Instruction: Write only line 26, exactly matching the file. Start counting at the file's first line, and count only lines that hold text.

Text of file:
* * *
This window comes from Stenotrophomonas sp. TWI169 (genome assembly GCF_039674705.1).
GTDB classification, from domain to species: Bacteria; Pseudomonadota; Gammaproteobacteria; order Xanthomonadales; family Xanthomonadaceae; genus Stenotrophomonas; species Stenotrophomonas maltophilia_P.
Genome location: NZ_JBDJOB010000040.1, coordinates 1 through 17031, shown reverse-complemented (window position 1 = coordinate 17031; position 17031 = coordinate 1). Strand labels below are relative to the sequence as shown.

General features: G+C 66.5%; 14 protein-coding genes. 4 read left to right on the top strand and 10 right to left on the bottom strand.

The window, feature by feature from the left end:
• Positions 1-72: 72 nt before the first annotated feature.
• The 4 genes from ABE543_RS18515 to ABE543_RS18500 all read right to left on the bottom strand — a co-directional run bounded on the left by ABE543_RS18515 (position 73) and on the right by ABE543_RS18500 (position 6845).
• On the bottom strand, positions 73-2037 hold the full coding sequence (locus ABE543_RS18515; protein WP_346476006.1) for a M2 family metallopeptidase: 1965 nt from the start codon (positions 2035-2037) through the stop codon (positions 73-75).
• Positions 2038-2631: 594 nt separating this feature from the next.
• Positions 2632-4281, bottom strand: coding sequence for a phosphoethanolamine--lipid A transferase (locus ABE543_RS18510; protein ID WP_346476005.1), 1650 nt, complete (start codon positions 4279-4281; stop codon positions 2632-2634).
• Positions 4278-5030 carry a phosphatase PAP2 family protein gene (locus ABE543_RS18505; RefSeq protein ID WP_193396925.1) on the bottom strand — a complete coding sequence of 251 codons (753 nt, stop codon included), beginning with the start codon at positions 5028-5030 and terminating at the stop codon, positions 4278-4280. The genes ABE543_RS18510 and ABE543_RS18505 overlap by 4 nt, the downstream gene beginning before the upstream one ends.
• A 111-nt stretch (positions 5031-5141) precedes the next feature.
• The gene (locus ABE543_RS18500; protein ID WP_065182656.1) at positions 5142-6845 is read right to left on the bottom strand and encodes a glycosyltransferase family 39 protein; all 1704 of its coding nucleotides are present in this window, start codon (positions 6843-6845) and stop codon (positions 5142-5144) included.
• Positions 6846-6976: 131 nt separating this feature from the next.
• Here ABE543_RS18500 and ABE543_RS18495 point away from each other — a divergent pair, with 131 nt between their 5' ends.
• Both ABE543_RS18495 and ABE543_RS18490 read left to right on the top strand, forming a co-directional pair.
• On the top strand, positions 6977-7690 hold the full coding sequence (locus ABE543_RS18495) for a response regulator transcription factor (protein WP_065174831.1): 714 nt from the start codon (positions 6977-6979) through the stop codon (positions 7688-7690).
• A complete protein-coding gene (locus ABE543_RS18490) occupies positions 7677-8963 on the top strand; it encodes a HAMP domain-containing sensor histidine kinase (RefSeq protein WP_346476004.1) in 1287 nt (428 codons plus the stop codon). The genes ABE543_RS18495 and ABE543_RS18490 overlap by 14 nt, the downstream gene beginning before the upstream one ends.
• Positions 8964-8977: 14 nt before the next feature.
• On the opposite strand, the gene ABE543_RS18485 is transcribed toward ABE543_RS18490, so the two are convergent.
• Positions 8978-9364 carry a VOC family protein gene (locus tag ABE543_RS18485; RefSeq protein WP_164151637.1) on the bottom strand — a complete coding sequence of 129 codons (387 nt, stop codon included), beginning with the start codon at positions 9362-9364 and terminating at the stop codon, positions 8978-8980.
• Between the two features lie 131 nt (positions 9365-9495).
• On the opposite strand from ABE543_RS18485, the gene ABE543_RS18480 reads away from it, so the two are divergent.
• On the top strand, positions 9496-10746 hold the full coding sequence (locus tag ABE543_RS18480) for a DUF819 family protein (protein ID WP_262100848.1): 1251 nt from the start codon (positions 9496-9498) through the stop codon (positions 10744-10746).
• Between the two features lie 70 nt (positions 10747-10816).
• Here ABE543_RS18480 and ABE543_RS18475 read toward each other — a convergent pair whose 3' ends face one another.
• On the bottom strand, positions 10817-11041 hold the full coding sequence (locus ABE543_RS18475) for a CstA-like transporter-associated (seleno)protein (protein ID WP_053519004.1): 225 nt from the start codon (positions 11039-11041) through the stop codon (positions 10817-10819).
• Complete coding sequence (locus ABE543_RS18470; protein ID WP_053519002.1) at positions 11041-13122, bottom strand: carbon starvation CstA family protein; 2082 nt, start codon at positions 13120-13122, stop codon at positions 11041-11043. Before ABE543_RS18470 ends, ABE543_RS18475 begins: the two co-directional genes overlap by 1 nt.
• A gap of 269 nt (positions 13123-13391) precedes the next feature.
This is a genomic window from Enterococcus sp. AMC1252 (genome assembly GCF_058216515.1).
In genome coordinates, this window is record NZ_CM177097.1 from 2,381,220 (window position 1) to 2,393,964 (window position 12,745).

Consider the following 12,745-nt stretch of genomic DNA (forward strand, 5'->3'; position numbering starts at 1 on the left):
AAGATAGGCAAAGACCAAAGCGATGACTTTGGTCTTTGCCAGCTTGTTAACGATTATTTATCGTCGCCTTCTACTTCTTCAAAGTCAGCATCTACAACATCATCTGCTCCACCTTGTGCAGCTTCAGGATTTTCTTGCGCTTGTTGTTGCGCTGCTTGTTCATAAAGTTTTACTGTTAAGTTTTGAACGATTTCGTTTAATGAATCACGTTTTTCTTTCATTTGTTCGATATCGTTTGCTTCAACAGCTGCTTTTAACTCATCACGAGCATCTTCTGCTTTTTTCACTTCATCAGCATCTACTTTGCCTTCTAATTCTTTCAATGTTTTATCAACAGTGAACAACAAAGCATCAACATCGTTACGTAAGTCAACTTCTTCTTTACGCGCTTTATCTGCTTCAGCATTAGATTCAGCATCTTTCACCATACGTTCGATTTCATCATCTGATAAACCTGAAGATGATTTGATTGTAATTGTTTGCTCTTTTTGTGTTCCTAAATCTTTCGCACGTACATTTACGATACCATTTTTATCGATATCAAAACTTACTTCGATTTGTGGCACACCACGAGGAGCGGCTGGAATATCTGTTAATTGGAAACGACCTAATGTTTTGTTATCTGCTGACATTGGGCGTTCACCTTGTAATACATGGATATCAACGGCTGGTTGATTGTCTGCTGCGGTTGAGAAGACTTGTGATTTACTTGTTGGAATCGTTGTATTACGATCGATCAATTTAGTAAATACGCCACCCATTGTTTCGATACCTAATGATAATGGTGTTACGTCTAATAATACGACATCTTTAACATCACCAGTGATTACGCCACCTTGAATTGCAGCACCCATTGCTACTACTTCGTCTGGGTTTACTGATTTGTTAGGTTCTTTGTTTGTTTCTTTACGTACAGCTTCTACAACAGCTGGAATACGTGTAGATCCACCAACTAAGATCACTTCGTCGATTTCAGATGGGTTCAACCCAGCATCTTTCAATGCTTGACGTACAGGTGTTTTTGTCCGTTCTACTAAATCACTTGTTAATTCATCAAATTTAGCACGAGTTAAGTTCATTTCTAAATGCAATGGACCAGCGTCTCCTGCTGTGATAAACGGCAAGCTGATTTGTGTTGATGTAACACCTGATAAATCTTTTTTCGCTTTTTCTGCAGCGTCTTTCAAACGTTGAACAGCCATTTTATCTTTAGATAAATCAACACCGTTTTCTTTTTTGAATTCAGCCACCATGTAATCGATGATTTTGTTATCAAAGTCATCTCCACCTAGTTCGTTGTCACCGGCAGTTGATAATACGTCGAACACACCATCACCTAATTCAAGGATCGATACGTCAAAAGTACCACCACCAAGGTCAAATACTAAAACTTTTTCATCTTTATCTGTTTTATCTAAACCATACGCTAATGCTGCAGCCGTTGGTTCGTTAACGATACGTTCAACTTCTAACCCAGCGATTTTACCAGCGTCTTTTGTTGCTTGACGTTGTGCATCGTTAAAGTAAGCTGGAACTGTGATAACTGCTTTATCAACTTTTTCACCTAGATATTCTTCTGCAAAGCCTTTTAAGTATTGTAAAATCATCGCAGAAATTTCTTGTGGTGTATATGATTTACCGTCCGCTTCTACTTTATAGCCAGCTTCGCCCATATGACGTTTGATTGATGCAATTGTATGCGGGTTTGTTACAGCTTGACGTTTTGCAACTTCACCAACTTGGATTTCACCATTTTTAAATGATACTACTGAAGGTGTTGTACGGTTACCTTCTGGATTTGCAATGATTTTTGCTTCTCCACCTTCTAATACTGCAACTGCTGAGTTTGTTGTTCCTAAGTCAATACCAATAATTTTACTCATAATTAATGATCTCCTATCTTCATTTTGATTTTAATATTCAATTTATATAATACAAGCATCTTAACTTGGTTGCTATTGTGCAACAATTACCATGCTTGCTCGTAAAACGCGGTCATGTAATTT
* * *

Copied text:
• Here ABE543_RS18480 and ABE543_RS18475 read toward each other — a convergent pair whose 3' ends face one another.